Richelle Boer & Matt Bourne

“I love the way that music connects people. It doesn’t really matter how big or small it is, as long as I can keep doing that. That’s what I want to do.” (Richelle)


We’re setting up to interview another artist when The Balaclava Hotel is filled with a gentle, refined, lulling harmony. Richelle Boer and Matt Bourne are testing mics over quick plucks of the guitar. The soft timbre of Richelle’s voice pulls our attention away, and the chilling harmony hooks us in.

Richelle and Matt, both members of five-piece band ‘Iris’, played an acoustic cover of “Beat It” that was slow and smooth, and two originals including the incandescent “Vertigo”. The full band sways on pop indie echoes that drop in and out of folk and rock.

“[My songs] are more often about running away than about love. They’re hopeful because it’s usually me working through something and trying to come out the other end okay.” (Richelle)

Richelle grew up with a singer for a father and felt called to the stage from the very beginning. Matt picked up a guitar one day and just kept playing. Both come from different backgrounds, but the story is the same: their music is their life.

“Work hard and keep working hard. And keep showing up; show up to practice, show up to write, show up to sit there and feel like you can’t go on… and then do it again.” (Matt)

Richelle’s advice is to record your music. The pressure of putting it out there makes you question whether the music is as good as you want it to be.

“Make a good recording. Spend the time doing that so you’ve actually got something to show and to give out.” (Richelle)

The band just returned from a house concert tour in Europe, and have released a music video and the first half of their EP. Iris is currently developing the full EP, and will be performing at the Wesley Anne, Fri Aug 22, alongside Wire Bird and Velvet Archers.

Like them on Facebook and check out their website.

 

Tom Millington

“If you can get yourself right, trust that your unravelling will be just so and exact.”


We’re up near the back of the room, three artists into the night and drinks in hand. It’s my first night on the job, and the host announces: ‘We have a special guest tonight, my good friend Millington!’. The whole room breathes in at the same time.

A barefooted man steps up on this cold July night, giving the host a quick warm slap on the back in passing. He is a spoken word poet as well as a muso; a foot-stomping blend of Gypsy-Funk Roots-Rock Smokey-Folk Blues-Pop.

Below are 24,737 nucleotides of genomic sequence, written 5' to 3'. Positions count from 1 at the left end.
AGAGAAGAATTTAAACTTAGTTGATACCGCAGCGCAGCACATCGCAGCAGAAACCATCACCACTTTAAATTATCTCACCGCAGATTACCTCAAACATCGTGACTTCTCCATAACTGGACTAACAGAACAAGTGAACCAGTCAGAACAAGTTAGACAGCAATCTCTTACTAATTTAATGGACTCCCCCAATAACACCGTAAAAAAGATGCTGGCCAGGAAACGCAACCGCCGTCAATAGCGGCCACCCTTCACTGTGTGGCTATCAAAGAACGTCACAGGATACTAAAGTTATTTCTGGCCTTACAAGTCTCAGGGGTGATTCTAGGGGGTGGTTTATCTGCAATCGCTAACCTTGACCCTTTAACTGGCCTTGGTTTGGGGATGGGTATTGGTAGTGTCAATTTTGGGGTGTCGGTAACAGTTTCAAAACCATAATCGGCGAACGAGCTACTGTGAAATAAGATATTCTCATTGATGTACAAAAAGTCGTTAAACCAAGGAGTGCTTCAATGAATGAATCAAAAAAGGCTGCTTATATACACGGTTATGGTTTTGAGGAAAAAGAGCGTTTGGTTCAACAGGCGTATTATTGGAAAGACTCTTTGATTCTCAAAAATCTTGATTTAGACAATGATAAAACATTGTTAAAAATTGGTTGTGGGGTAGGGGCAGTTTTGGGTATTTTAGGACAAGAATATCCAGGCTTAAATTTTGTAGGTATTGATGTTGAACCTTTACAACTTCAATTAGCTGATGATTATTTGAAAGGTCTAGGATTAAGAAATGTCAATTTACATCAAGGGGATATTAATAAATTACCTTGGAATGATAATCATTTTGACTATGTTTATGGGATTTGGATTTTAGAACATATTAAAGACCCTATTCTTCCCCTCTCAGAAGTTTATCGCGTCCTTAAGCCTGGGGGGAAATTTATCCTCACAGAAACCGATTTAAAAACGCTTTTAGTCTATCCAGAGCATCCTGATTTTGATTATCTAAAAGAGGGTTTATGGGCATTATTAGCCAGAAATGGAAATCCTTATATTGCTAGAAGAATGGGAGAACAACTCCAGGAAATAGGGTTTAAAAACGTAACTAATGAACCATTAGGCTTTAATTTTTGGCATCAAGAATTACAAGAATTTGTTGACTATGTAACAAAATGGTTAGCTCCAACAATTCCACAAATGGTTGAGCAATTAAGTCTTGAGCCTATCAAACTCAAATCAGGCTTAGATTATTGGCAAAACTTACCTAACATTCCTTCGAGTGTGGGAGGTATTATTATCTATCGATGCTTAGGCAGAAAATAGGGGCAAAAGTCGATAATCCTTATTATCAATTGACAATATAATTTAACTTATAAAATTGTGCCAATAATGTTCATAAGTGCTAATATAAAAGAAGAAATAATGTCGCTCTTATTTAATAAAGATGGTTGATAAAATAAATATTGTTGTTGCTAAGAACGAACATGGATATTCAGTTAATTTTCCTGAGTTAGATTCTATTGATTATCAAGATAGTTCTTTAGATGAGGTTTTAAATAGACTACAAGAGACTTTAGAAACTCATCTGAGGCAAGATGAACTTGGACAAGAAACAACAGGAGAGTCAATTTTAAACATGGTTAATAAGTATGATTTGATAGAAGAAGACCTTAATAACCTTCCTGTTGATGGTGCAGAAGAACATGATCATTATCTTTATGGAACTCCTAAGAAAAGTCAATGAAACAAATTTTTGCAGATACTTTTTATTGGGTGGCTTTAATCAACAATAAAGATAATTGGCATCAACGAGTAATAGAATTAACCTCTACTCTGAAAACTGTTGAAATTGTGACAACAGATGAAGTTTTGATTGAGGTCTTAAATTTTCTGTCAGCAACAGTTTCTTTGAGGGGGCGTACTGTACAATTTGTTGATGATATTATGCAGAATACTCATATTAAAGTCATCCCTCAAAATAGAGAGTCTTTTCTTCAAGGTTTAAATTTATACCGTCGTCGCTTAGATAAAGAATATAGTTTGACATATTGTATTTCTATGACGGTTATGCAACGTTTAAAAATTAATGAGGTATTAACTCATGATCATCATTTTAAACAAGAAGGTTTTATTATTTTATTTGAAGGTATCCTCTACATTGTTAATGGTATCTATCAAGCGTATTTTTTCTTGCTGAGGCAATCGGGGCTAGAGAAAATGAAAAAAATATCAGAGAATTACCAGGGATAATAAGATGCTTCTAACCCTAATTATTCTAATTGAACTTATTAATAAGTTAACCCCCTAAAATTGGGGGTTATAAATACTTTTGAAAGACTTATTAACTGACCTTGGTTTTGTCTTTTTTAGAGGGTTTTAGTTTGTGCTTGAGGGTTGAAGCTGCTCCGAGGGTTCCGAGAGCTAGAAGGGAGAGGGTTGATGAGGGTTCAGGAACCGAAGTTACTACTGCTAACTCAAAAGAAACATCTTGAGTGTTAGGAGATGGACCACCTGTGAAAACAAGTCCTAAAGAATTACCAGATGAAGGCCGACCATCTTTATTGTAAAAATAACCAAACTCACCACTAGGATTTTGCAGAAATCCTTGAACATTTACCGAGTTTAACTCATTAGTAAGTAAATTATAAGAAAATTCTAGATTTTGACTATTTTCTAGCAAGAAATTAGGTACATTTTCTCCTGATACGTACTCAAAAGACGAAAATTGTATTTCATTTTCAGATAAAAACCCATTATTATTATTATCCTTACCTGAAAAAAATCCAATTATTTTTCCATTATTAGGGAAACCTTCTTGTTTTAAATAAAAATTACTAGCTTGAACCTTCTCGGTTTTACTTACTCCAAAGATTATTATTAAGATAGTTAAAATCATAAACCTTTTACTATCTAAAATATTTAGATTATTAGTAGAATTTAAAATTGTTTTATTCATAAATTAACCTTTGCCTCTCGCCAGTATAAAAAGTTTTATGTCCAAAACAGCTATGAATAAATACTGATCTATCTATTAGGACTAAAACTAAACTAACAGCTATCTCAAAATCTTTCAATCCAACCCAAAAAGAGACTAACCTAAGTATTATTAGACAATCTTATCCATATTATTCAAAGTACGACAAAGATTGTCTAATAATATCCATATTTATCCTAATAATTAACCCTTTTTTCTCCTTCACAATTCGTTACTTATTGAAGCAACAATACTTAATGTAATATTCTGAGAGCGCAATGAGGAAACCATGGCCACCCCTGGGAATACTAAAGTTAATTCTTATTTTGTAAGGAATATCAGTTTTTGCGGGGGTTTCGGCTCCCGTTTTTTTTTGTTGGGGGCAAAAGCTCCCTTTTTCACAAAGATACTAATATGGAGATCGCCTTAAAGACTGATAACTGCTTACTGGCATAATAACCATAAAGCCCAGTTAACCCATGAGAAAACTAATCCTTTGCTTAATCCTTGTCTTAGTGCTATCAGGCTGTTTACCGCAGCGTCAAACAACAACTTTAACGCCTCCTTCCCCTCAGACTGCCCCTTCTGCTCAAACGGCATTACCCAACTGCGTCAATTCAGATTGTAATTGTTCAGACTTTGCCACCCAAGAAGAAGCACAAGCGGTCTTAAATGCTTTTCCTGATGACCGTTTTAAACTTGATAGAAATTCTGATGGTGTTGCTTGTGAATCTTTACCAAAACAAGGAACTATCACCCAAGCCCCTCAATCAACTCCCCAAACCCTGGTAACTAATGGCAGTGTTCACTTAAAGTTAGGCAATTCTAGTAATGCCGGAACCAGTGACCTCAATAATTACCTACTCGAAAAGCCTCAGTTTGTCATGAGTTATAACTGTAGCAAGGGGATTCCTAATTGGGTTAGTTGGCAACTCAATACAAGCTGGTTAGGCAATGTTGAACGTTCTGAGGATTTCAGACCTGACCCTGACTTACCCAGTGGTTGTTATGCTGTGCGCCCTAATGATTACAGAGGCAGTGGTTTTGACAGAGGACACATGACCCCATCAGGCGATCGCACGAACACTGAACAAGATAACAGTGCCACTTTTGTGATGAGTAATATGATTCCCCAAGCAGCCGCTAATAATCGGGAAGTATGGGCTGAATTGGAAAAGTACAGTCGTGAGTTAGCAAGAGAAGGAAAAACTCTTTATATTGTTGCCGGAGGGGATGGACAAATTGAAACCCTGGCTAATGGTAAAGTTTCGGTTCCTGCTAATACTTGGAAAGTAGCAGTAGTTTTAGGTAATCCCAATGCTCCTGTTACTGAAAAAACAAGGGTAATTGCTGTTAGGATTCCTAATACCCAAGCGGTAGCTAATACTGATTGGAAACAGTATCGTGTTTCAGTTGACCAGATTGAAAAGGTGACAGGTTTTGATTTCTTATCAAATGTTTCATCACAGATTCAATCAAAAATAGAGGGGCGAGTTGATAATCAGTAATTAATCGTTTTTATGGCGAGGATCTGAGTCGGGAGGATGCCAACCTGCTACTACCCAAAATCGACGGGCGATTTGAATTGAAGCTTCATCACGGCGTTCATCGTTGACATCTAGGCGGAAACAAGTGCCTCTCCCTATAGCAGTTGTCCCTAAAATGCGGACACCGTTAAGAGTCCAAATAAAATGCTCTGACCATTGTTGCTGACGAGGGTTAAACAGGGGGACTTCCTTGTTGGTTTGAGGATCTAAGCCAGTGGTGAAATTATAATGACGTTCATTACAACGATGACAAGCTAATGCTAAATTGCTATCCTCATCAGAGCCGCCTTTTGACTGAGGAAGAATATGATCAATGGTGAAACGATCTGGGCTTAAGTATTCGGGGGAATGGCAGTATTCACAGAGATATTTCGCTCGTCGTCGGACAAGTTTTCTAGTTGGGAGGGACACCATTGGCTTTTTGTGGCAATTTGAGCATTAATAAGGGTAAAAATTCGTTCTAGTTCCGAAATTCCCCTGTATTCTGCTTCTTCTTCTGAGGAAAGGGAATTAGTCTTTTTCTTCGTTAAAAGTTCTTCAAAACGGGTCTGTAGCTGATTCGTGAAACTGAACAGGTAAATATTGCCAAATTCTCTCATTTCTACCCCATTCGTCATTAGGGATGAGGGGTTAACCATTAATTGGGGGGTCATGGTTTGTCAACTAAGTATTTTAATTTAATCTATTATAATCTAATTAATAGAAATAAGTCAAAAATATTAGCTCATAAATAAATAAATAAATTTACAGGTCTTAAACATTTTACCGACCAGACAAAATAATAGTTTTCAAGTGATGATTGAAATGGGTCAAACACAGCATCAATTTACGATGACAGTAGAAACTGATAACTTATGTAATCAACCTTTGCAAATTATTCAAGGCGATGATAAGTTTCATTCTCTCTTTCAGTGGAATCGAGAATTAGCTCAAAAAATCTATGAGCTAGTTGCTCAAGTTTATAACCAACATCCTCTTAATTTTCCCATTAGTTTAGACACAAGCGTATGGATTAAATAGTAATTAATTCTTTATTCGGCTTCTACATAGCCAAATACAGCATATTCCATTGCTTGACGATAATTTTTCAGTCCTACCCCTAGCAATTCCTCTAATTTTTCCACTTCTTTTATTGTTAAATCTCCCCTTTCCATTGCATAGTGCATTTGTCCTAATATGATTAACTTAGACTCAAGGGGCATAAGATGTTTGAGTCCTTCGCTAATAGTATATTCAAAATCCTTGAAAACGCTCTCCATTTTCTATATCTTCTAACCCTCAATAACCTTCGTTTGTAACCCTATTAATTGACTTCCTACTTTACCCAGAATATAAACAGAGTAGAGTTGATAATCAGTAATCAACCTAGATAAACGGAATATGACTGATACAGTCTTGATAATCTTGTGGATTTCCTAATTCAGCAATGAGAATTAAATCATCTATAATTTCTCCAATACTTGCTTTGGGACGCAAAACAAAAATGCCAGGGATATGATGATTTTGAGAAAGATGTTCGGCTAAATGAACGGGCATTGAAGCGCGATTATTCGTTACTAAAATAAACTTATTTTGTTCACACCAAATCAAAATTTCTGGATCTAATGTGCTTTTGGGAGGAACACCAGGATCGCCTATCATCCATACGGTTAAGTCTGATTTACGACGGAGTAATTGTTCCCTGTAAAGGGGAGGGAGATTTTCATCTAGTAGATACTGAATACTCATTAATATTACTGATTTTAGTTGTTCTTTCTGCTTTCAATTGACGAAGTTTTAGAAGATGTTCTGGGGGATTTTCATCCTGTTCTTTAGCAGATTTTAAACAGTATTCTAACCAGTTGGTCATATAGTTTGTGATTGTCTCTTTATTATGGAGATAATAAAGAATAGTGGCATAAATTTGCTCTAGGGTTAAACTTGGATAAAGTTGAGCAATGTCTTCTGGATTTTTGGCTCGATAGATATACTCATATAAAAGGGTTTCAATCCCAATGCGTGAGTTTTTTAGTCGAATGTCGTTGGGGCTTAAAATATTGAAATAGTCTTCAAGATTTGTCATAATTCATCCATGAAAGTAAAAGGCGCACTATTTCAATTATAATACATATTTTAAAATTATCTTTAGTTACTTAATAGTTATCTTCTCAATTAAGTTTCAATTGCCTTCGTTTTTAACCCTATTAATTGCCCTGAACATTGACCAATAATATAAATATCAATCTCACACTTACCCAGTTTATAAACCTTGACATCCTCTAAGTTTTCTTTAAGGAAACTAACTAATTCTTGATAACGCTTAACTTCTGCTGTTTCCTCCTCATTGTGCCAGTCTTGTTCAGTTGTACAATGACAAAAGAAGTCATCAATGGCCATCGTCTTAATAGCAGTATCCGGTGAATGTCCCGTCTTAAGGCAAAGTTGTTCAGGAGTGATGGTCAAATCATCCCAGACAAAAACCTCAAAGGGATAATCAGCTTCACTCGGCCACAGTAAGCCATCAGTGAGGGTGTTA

The next thirty minutes are a pounding, thrumming feast. I can’t stop listening, and the steady pulse sticks in my ears for a good half hour after.

“[Music] is the language of the heart. I think my musicality’s always been there, because I was taught to do music before I knew an instrument. So I felt what I wanted to do, and then I just needed to have the tool in order to do it.”

His music is driven by stompbox under acoustic guitar, electric guitar and a beautiful resonator ukelele. Each song is broken up by spoken scatterings of life, of love, of slam poem musings. Millington holds your heart in each strum and doesn’t even hint at letting go ’til his set is done.

“Do what you feel. Do what you feel, at every one given moment in time. Because then you’re acting on impulse, on inspiration, on this intuitive level.”

Despite playing three to four nights a week, Millington has a relaxed attitude towards his career. He’s played festivals overseas and hopes to play to bigger audiences in Australia, but the music, his connection to his inner self and being with his family are what matter the most.

“I could train in a million other things that I’m interested in, but they’d all have a shelf life career-wise. Whereas [music] I can get up and do almost every night, so I love that.”

Millington is currently planning to record an EP. He plays regularly in Mornington and will be performing in a few joints closer to Melbourne, including his next appearance at the Wesley Anne in Northcote in September.

Keep up to date with his goings-on at www.facebook.com/millingtonmusic.

Sarlin

0_16Open Mic Night @ The Balaclava Hotel
 

“Don’t be afraid to not fit the template.”

It’s Thursday night at The Balaclava Hotel and the room is filled with musicians and live music lovers. Sarlin’s magical voice and array of instruments, which make up her a one-man band, brings the room to utter silence.